In our state and neighborhoods, hateful and dishonest rhetoric targets immigrants, refugees, GLBTQ+, and BIPOC communities. Reasonable discussions on policy in our capital are obstructed, and hearings on various challenging resolutions, such as protecting the environment and supporting marginalized groups, are difficult to arrange. Fortunately, The Episcopal Church and numerous other faith traditions are advocating for legislation based on faith-based values.

With initiatives like the North Star Act and Rise and Repair, I find myself ministering to a significant number of young, impassioned BIPOC immigrants and progressives whose frustration with existing power structures increases daily. The narrative of discussions in the 1990s regarding human sexuality, same-sex blessings, and, years later, legal rights for same-gender marriage serves as a historical demonstration where the Holy Spirit can lead us as co-creators of the Creator’s Reign of Heaven. This history aligned with committed support from Bishop Loya in both teaching and personal presence, helps us follow the path of Jesus, growing disciples called to repair the breach.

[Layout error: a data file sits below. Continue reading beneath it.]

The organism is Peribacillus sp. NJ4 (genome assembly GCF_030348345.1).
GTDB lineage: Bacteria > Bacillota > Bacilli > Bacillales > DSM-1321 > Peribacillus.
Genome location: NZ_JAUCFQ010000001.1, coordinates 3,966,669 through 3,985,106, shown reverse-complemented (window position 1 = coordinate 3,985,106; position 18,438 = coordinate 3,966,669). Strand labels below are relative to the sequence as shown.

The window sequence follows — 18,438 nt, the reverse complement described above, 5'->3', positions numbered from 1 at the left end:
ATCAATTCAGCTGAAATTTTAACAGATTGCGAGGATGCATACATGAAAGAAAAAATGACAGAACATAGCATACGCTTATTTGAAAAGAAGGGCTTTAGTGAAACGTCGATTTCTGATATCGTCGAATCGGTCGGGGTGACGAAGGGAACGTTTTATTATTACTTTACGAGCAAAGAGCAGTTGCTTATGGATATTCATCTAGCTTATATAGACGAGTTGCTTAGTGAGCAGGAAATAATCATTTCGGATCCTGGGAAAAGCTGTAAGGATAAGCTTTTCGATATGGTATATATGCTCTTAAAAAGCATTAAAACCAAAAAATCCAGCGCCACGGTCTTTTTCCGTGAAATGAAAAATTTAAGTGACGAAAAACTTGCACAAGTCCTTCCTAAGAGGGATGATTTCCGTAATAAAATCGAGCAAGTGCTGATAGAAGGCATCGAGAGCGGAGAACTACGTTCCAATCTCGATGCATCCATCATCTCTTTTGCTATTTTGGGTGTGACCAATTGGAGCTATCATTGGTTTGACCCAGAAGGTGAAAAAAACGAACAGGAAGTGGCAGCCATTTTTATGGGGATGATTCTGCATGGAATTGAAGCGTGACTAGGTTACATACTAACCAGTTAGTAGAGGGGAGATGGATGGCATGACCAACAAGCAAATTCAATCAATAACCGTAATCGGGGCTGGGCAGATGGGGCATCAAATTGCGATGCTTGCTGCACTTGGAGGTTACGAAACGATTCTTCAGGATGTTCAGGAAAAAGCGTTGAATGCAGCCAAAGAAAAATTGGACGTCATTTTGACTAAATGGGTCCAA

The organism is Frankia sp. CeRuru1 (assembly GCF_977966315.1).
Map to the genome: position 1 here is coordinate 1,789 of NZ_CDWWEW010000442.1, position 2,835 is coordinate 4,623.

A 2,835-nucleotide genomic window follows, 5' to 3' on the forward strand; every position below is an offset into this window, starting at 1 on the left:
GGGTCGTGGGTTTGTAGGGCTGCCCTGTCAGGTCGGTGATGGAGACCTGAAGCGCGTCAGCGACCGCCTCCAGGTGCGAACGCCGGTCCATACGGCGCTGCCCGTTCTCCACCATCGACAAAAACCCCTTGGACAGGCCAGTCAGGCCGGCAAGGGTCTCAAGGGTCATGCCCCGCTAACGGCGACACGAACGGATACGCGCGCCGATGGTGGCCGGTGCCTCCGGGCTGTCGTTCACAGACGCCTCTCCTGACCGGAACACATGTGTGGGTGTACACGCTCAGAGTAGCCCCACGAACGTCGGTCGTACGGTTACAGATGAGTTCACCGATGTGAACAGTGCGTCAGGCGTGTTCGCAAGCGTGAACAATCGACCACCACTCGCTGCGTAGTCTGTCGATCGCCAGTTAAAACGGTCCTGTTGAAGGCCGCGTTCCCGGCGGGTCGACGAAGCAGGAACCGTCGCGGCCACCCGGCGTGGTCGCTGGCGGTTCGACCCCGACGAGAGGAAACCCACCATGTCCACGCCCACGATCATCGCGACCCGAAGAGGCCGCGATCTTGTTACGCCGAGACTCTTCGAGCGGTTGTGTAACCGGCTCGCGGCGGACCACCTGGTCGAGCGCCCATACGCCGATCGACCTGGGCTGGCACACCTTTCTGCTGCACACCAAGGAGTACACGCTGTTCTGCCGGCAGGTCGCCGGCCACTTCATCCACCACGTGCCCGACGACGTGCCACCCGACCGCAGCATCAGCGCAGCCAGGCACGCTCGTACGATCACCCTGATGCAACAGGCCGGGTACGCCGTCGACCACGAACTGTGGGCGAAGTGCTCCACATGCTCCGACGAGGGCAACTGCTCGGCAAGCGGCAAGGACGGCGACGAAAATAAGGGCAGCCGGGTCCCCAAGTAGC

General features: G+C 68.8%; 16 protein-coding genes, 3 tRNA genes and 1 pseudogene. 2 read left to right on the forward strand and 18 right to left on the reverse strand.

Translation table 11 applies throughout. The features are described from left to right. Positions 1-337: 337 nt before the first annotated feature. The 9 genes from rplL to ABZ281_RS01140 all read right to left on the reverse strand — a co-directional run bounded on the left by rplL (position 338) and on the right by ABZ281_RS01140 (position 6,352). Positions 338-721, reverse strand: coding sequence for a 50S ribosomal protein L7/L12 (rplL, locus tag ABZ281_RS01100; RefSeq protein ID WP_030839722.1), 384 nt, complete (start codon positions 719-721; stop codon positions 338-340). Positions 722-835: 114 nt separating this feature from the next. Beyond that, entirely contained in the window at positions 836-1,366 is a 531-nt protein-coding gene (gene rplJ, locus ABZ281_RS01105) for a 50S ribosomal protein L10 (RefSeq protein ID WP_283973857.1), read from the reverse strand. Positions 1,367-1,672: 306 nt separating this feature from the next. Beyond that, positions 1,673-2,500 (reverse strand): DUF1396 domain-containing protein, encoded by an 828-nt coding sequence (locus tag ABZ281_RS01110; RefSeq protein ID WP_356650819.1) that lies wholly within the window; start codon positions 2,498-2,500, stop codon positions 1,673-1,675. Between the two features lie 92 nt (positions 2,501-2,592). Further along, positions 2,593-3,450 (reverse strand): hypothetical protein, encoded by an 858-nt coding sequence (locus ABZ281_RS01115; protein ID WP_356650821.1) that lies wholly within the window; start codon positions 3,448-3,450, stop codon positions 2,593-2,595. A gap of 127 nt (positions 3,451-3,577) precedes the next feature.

In the midst of our disconcerting times, we participate in practices of resurrection and welcome. Saint John’s community demonstrates astonishing ministry to refugee Ecuadorian families, Casa Maria, First Nations Kitchen, and developing initiatives like Good Courage Farm. We are willing to speak truth to power through prayers, marches, and political actions calling for an end to gun violence, the destruction of the environment, to cease warring conflicts such as the one between the State of Israel and the Palestinians, for too long subjected to life in reservations.

While we cannot predict the future of these ministries, I trust that based on our history and faithful engagement, Saint John’s will, with regenerative gardening and committed quilting, continue to move the arc of justice, guided by the Holy Spirit. Reflecting on the Romero prayer and my own life and ministry, focused on my lifelong commitment as a prophetic voice for a future beyond my lifetime. Like MLK, and many others, I am called to nudge our beloved community and The Episcopal Church, which, as Lisa remarked on Easter, often moves at the speed of glaciers.

Consider incorporating one of these fragments from “A Step along The Way,” Prayer of Archbishop Romero into your daily prayers or mantra. There is much healing in stepping back, and taking a longer view, reminding ourselves that we are healers planting seeds of a future not our own.

It’s helpful, now, and then, to step back and take a long view.

The kingdom is not only beyond our efforts but also beyond our vision.

In our lifetime, we accomplish only a tiny fraction of God’s magnificent work.

We plant seeds that will one day grow, though we may never see the results.

We cannot do everything, and there is liberation in realizing that.

We are workers, not master builders; ministers, not messiahs.

We are prophets of a future not our own.

As poet Wendell Berry proclaims, “Practice resurrection! Practice resurrection! Practice resurrection!”